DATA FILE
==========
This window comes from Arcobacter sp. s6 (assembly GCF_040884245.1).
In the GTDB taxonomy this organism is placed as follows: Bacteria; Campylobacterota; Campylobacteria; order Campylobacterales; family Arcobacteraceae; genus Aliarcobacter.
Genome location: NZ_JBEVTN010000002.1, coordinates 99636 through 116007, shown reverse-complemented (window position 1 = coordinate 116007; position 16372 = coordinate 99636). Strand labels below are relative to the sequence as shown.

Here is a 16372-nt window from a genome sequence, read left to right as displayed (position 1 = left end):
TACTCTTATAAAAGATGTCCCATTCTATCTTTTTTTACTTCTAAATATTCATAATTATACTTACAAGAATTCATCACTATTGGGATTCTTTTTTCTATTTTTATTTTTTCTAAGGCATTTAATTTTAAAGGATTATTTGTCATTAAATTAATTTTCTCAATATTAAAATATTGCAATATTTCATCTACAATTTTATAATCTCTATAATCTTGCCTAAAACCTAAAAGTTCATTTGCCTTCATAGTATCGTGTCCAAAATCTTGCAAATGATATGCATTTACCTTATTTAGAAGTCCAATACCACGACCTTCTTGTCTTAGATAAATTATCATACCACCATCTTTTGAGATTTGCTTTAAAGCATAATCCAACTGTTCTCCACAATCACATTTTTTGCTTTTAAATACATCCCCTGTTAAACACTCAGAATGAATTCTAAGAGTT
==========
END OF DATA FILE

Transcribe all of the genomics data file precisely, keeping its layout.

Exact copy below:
This window comes from Arcobacter sp. s6 (assembly GCF_040884245.1).
In the GTDB taxonomy this organism is placed as follows: Bacteria; Campylobacterota; Campylobacteria; order Campylobacterales; family Arcobacteraceae; genus Aliarcobacter.
Genome location: NZ_JBEVTN010000002.1, coordinates 99636 through 116007, shown reverse-complemented (window position 1 = coordinate 116007; position 16372 = coordinate 99636). Strand labels below are relative to the sequence as shown.

Here is a 16372-nt window from a genome sequence, read left to right as displayed (position 1 = left end):
TACTCTTATAAAAGATGTCCCATTCTATCTTTTTTTACTTCTAAATATTCATAATTATACTTACAAGAATTCATCACTATTGGGATTCTTTTTTCTATTTTTATTTTTTCTAAGGCATTTAATTTTAAAGGATTATTTGTCATTAAATTAATTTTCTCAATATTAAAATATTGCAATATTTCATCTACAATTTTATAATCTCTATAATCTTGCCTAAAACCTAAAAGTTCATTTGCCTTCATAGTATCGTGTCCAAAATCTTGCAAATGATATGCATTTACCTTATTTAGAAGTCCAATACCACGACCTTCTTGTCTTAGATAAATTATCATACCACCATCTTTTGAGATTTGCTTTAAAGCATAATCCAACTGTTCTCCACAATCACATTTTTTGCTTTTAAATACATCCCCTGTTAAACACTCAGAATGAATTCTAAGAGTT